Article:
Asia

UN-Cambodia Tribunal Charges Two More Ex-Khmer Rouge Cadres

By Prak Chan Thul 4 March 2015

PHNOM PENH — A U.N.-backed war crimes tribunal in Cambodia charged two former cadres of the 1970s Khmer Rouge regime with crimes against humanity on Tuesday over their alleged roles in the deaths of an estimated 1.8 million people.

The charges were brought against Im Chaem, a Buddhist nun in her 60s suspected of running a forced labor camp, and Meas Muth, a former navy chief in his 80s who allegedly sent detainees to a torture center where at least 14,000 people died.

Neither suspect has yet been arrested.

The announcement marked a rare sign of progress by a court plagued by infighting, political interference, resignations and funding shortages since it was set up nearly a decade ago to bring to justice “those most responsible” for the deaths of a fifth of the population from 1975-1979.

It has so far delivered guilty verdicts for crimes against humanity to only three defendants, two of whom—”Brother Number Two” Nuon Chea and former President Khieu Samphan—remain on trial in a separate case. One defendant died before a ruling was made and another was declared unfit for trial with Alzheimer’s disease.

The latest charges cover breaches of Cambodian and international laws and conventions, including murder, extermination, slavery and political and ethnic persecution as well as “other inhumane acts”.

Victims of the “Killing Fields” era perished from torture, disease, execution, starvation and exhaustion in the late Pol Pot’s pursuit of a peasant utopia. Virtually every Cambodian alive today lost relatives.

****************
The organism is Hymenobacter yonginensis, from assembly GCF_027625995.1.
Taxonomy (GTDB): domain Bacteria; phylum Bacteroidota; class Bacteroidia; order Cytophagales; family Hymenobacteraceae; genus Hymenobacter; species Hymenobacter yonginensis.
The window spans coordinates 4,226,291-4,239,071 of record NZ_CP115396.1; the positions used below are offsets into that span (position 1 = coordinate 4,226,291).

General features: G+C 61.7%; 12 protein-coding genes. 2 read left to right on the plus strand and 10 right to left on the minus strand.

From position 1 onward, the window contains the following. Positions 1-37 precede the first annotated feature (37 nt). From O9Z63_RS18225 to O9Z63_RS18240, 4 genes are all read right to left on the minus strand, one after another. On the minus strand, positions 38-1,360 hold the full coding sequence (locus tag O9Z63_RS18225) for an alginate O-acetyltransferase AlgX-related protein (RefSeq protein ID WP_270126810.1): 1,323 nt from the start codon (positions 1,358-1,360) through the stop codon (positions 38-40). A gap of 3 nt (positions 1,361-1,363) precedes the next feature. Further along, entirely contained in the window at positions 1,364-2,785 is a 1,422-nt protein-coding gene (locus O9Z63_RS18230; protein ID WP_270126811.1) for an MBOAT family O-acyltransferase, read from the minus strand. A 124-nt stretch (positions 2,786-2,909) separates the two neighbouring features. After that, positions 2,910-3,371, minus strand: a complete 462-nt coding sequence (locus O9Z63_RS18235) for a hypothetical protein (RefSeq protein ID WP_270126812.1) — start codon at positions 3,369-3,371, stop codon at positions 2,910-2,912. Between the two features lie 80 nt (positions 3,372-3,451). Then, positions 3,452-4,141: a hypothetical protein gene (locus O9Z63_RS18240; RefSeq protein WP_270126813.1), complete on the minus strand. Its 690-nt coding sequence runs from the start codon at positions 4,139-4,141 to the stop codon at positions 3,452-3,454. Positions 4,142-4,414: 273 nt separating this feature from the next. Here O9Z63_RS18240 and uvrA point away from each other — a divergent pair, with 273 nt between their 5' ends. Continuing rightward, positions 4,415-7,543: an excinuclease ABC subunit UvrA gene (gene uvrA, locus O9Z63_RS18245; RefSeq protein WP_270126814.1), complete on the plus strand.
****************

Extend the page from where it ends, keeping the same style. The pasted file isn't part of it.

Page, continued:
Many Khmer Rouge remnants are integrated in society, some holding positions in the government, which has been accused of trying to stifle the court’s progress to ensure prominent figures are untouched.

Prime Minister Hun Sen, a former Khmer Rouge soldier who said he defected, last week reiterated his warning of a descent into conflict if the tribunal widens its net.

“If war happened, how many people would be killed,” he said in a speech. “We’ve already had that experience.”

Optimism the foreign-funded million court could bring comprehensive justice has been dulled by complexity, painstakingly slow proceedings and the age and health of suspects, several of whom have died.

Tribunal spokesman Lars Olsen said decisions on how far the cases will go, or whether the charges would be dismissed, would come next year and the pair should be presumed innocent until proved guilty.

“The charging of these two persons is not an indication on what will become the outcome of the investigation,” he said.

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